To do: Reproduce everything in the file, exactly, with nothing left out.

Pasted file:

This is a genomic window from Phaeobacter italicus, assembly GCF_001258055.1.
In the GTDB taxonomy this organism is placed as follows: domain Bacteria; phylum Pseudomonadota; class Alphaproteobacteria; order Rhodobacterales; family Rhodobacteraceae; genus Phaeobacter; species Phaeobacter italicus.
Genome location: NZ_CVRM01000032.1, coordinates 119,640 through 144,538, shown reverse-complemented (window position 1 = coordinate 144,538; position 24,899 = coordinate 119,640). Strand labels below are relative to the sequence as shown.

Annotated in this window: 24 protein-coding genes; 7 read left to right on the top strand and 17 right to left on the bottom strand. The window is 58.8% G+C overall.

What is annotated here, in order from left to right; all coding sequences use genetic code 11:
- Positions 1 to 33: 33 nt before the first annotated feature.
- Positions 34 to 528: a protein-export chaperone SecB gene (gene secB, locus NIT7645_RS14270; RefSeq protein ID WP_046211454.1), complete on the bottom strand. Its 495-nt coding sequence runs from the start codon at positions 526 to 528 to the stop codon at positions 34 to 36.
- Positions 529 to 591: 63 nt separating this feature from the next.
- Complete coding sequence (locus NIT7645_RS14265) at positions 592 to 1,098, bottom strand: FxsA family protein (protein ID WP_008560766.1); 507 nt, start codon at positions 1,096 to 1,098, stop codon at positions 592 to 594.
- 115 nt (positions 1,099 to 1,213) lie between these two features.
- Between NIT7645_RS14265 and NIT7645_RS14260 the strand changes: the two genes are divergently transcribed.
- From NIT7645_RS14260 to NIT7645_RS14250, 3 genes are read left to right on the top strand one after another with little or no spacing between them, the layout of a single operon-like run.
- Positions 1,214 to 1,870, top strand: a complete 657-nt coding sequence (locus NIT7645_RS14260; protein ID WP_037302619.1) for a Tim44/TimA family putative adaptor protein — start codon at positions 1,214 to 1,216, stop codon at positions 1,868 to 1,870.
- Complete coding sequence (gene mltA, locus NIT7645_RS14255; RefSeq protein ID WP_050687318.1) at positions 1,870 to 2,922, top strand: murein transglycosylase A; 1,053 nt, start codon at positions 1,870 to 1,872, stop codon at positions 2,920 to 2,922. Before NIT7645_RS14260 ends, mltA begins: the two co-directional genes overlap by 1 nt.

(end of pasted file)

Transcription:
This is a genomic window from Phaeobacter italicus, assembly GCF_001258055.1.
In the GTDB taxonomy this organism is placed as follows: domain Bacteria; phylum Pseudomonadota; class Alphaproteobacteria; order Rhodobacterales; family Rhodobacteraceae; genus Phaeobacter; species Phaeobacter italicus.
Genome location: NZ_CVRM01000032.1, coordinates 119,640 through 144,538, shown reverse-complemented (window position 1 = coordinate 144,538; position 24,899 = coordinate 119,640). Strand labels below are relative to the sequence as shown.

Annotated in this window: 24 protein-coding genes; 7 read left to right on the top strand and 17 right to left on the bottom strand. The window is 58.8% G+C overall.

What is annotated here, in order from left to right; all coding sequences use genetic code 11:
- Positions 1 to 33: 33 nt before the first annotated feature.
- Positions 34 to 528: a protein-export chaperone SecB gene (gene secB, locus NIT7645_RS14270; RefSeq protein ID WP_046211454.1), complete on the bottom strand. Its 495-nt coding sequence runs from the start codon at positions 526 to 528 to the stop codon at positions 34 to 36.
- Positions 529 to 591: 63 nt separating this feature from the next.
- Complete coding sequence (locus NIT7645_RS14265) at positions 592 to 1,098, bottom strand: FxsA family protein (protein ID WP_008560766.1); 507 nt, start codon at positions 1,096 to 1,098, stop codon at positions 592 to 594.
- 115 nt (positions 1,099 to 1,213) lie between these two features.
- Between NIT7645_RS14265 and NIT7645_RS14260 the strand changes: the two genes are divergently transcribed.
- From NIT7645_RS14260 to NIT7645_RS14250, 3 genes are read left to right on the top strand one after another with little or no spacing between them, the layout of a single operon-like run.
- Positions 1,214 to 1,870, top strand: a complete 657-nt coding sequence (locus NIT7645_RS14260; protein ID WP_037302619.1) for a Tim44/TimA family putative adaptor protein — start codon at positions 1,214 to 1,216, stop codon at positions 1,868 to 1,870.
- Complete coding sequence (gene mltA, locus NIT7645_RS14255; RefSeq protein ID WP_050687318.1) at positions 1,870 to 2,922, top strand: murein transglycosylase A; 1,053 nt, start codon at positions 1,870 to 1,872, stop codon at positions 2,920 to 2,922. Before NIT7645_RS14260 ends, mltA begins: the two co-directional genes overlap by 1 nt.